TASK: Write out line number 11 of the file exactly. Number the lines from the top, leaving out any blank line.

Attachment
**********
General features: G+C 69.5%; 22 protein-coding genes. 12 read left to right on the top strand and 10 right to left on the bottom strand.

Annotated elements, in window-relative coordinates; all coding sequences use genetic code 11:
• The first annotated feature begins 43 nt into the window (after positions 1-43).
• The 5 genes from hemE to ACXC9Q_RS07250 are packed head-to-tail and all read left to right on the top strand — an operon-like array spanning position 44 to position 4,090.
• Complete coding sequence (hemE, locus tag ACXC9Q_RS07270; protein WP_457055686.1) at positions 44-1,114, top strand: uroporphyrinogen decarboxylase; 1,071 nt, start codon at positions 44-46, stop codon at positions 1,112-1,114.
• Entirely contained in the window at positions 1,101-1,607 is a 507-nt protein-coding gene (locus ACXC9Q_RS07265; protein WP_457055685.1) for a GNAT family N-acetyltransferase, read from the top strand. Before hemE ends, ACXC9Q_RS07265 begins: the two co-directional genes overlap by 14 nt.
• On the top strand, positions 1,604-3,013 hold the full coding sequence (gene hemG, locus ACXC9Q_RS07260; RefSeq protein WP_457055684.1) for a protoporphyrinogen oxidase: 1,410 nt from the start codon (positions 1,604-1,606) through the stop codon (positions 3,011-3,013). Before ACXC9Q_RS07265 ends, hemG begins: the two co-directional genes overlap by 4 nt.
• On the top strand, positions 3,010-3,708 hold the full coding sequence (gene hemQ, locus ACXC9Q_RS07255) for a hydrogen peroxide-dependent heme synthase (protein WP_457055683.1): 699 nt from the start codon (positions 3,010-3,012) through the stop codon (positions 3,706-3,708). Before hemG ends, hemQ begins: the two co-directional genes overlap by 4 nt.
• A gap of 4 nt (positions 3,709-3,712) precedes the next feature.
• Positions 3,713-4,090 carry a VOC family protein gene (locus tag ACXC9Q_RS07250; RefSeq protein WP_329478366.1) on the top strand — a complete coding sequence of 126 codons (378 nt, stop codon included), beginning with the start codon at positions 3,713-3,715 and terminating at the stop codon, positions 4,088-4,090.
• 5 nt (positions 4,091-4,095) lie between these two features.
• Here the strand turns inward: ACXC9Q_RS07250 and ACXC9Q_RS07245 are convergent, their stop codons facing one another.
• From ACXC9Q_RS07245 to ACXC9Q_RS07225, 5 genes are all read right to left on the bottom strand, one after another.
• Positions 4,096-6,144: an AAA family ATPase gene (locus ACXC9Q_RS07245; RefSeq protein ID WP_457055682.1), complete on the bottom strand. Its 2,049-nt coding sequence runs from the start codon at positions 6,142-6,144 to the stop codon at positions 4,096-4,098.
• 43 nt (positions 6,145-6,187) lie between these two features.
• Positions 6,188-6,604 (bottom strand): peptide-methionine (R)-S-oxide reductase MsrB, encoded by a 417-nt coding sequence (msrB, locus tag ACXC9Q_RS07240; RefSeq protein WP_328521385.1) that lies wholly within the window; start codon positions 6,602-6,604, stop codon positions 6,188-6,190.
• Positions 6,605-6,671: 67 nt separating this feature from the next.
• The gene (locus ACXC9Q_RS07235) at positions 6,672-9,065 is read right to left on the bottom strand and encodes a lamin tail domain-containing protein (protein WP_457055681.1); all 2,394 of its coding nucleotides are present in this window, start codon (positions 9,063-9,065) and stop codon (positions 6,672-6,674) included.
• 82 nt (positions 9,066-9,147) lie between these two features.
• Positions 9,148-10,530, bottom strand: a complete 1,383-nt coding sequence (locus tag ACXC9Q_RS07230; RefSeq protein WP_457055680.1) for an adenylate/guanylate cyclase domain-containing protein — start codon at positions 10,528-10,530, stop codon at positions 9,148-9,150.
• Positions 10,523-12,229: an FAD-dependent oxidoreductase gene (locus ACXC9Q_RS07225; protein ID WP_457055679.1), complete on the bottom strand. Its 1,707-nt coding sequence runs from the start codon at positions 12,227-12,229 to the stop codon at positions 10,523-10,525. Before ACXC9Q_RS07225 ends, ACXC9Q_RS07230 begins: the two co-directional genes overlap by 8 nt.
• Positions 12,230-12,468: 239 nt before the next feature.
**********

• 5 nt (positions 4,091-4,095) lie between these two features.